An inspired combination of glassfibre and aluminium, the XO 250 oozes strength, sophistication and practicality in equal measure, writes Dave Marsh
Taken at face value, most owners would be overjoyed with the XO 250’s high speed abilities alone.
Fitted with Mercury’s impressively smooth 300 PRO (not to be confused with Mercury’s alternative 300hp Verado model) the XO250 is capable of devouring the miles at a rapid rate – 35 to 40 knot cruising is easygoing for this aluminium-hulled boat.
The handling too is first class – hurling this boat into a full lock turn at its top speed of 44+ knots takes some courage, but that madness didn’t bother the exceptionally deep Vee (24 degree) hull form on jot.
It also handles the rough stuff exceptionally well – we repeatedly had its 1.5 tonnes airborne, and as long as it is trimmed correctly it always flew level and landed on an even keel.
Yet the XO 250 has so much to offer on a practical level too. Would you believe there are nine assorted deck lockers, plus another pair of useful open-topped bins set into the topsides?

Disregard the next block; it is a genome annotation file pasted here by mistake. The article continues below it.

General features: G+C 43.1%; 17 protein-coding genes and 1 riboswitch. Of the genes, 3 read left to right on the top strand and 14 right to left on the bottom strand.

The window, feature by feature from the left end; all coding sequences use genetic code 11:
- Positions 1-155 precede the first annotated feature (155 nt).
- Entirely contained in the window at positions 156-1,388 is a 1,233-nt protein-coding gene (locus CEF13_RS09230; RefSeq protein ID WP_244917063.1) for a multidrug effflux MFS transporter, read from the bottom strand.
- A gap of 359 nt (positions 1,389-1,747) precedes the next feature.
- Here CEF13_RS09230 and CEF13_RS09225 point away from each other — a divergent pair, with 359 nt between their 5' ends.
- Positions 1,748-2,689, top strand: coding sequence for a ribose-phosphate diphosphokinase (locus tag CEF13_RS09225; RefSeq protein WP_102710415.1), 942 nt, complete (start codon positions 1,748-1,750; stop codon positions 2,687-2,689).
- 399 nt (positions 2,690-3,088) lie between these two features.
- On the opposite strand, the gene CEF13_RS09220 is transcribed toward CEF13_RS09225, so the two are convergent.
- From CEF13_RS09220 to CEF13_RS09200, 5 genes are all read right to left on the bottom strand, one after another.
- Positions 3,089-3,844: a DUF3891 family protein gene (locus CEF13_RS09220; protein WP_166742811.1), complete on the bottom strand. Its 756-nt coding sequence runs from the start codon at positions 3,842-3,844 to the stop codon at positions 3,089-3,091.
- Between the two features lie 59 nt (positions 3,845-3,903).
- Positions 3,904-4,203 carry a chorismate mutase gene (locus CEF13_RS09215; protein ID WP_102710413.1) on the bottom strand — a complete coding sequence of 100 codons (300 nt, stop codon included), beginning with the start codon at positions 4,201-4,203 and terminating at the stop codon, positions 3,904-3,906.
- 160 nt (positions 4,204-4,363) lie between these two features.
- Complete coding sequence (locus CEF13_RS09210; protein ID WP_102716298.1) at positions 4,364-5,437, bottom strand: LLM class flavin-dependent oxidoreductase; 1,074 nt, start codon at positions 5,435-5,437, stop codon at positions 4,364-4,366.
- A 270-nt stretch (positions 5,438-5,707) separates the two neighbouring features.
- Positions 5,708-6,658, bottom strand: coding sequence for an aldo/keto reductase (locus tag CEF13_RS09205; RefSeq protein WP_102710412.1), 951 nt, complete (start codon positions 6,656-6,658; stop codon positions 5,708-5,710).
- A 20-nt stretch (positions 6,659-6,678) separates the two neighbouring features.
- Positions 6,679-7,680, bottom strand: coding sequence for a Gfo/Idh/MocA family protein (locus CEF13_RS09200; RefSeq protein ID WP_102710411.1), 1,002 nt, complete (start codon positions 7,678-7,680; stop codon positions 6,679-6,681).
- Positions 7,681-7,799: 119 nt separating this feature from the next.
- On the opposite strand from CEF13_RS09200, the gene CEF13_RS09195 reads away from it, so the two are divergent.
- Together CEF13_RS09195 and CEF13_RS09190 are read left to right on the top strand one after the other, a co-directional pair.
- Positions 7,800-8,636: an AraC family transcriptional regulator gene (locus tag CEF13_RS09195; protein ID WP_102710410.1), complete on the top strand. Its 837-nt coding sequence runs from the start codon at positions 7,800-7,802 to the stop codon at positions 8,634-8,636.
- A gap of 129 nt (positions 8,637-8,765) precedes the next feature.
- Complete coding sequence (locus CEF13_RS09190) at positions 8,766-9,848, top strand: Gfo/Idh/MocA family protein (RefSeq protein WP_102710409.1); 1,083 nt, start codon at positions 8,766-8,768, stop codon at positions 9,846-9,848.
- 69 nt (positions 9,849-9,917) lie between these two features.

The rear seating comprises a two-person bench, but this can be expanded into a full-width bench for four adults.
Another 30 seconds and this seating area can be converted into a sunbed for two – XO has designed a canopy arrangement whose stainless framework lies largely out of view in a trough around the rear seating.
The central, closable walkway to the foredeck means XO can justifiably eliminate the sidedecks, ergo more space in the cockpit and safer movement around the boat.
For more on the XO 250, pick up the May edition of MBY, in which we put this speed machine head-to-head with three of its rivals: the Axopar 28OC, Paragon Ranger 25 and Draco 27RS.
At heart, the XO 250 is a high-speed (40 knot plus) dayboat par excellence, designed for reeling in the miles as effectively as any boat this size could. What elevates it beyond mere speed-machine status is its deep-seated practical streak and the impressive versatility of its cockpit design